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No, it’s not OK that your dog charges

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POSTED February 26, 2018 1:44 a.m.

I like dogs.

It’s rude, inconsiderate, and clueless dog owners I don’t like.

This is not about owners that let their dogs run wild in parks, allow them to deposit their breakfast in my yard and leave it during an afternoon walk, or even the abusers who teach dogs like pit bulls to be aggressive and then let them roam the neighborhood by not securing their yards.

This is about people who think it is OK to let their dogs run free in and around stores.

The latest incident was when I was walking up to the door of a convenience store last week. As I approached a 20-something female opened the door from the inside and called out “Chelsea!”

All of a sudden I heard scampering paws behind me and a low level growl.

I looked down and there was a small mutt lunging at my ankles.

Yes, I uttered an expletive using the lord’s name in vain and ended the comment with the word “it” as I stopped and pushed my heel backwards.

This prompted the 20-something to say “you didn’t have to do that” as her beloved Chelsea scampered into the store.

Yes, lady, I did.

I’ve been bitten four times by dogs, all in public places. The worst was by a Chihuahua that bit me on my ankle as I was jogging down Nehemiah Drive. The dog’s owner moments before opened the door for her precious dog to go to the bathroom and it made a beeline for my feet.

After it bit me, I kicked it away with my other foot prompting the woman to yell at me — you guessed it — “you didn’t have to do that.”

Yes, lady, I did. I’m not about to let your precious little “harmless” dog bite me again. I should have told her to check out her homeowner’s policy to see what it says about dog bites or perhaps look up the municipal ordinance about having dogs off leash in your unfenced and unsecured front yard.

I appreciate that many people view dogs as part of their family. Most people that do, however, wouldn’t let their kids run down strangers and hit them nor would they allow them to pull down their pants and take a dump in a stranger’s yard and then leave it there while they are out for a walk. They’d be horrified.

I’m ambivalent any more when people carry small dogs or puppies into stores but I draw the line at restaurants or supermarkets unless they are service dogs for those with physical issues such as lack of sight.

Large dogs are another issue. I have a fairly good sized Dalmatian so I’m used to being around larger dogs. It also goes without saying I’m not petrified of dogs. If I were, I wouldn’t have one. 

A few years back I was in a home improvement store when a couple with a well-behaved German shepherd on a leash passed by me. I didn’t think anything of it until a nearby woman started to shake.

The couple assured the woman that the dog wouldn’t hurt her as they continued on their way. Meanwhile the woman they left behind was borderline hyperventilating. It turns out after a few people, besides me, checked to make sure she was OK that she had been attracted by a dog as a child. The store has a policy against dogs unless they are service dogs. The couple with the German shepherd had slipped by store staff.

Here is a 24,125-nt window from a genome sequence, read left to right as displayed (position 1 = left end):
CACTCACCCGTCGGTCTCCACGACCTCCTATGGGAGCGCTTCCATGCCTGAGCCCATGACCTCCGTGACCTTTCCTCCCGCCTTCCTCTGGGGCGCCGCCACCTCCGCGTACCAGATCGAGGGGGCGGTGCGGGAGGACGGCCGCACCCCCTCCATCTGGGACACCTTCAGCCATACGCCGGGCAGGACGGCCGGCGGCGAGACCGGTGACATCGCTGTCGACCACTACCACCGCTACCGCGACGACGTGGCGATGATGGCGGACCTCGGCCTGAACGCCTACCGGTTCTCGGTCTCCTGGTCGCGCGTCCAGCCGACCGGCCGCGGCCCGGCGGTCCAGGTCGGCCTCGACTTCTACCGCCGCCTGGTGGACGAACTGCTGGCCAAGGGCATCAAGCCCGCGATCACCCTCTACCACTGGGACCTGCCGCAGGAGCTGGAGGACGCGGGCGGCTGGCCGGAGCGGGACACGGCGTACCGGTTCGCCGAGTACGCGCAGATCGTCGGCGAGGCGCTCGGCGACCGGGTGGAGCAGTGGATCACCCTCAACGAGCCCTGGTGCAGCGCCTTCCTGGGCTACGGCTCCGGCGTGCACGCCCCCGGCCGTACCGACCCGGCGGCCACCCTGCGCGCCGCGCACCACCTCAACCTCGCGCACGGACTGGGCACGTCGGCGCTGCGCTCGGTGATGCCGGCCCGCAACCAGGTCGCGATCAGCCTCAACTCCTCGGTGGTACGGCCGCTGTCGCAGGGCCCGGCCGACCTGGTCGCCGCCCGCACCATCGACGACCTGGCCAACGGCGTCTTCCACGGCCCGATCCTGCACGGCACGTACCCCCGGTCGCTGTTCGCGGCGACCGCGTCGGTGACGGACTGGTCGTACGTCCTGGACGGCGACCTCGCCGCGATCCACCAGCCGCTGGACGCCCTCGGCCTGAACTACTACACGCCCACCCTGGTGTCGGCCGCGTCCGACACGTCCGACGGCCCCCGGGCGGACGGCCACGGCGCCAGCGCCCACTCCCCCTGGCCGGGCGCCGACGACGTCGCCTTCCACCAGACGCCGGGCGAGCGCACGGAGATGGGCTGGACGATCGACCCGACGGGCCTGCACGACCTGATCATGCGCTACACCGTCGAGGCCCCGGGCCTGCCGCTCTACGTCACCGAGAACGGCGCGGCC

I’m sure the couple meant no harm but that’s not the point. There’s a reason dogs aren’t allowed in certain places and why cities have laws about when dogs have to be on leashes.

I’ll admit I haven’t cut dog owners much slack since 1990 when a small dog almost killed me when it bolted out of its front yard and into the path of my bicycle as I was descending downhill at 45 mph. I ended up on a backboard with knee damage. Weeks later, I was told the dog’s owner had wanted to sue me because the dog that apparently was in fairly high demand for breeding had its pelvic bone broken when I struck him. His insurance company told him he was lucky I wasn’t suing.

My ambulance, emergency room bills, and racing bicycle damage — $7,900 — was covered by the dog’s homeowners insurance. The damage to his dog he let run lose in violation of Placer County laws wasn’t.

The dog probably had chased me coming down that road perhaps three dozen or so times without getting even close. He managed to “get me” because there was a bicyclist ahead of me that had gotten his attention and had brought him out to the road.

A dog may indeed not do damage to anyone else off leash until the day it does.

Do not get me wrong. I’ve been around dogs off leash on trails at 10,000 feet, around working cattle dogs, police dogs, and countless others whose owners invested the time to train them and who have them under control.

People who obtain dogs and then do little to train or socialize them are not doing the dog or themselves any favors.

The 20 something last week ended up scooping up Chelsea after she got inside the convenience store. A couple of folks fawned over how cute the dog was. That’s fine.

But there’s nothing cute about a dog not well trained and being off leash in places they shouldn’t be with an owner that is both clueless and inconsiderate.





This column is the opinion of executive editor, Dennis Wyatt, and does not necessarily represent the opinion of The Bulletin or Morris Newspaper Corp. of CA.  He can be contacted at or 209.249.3519.

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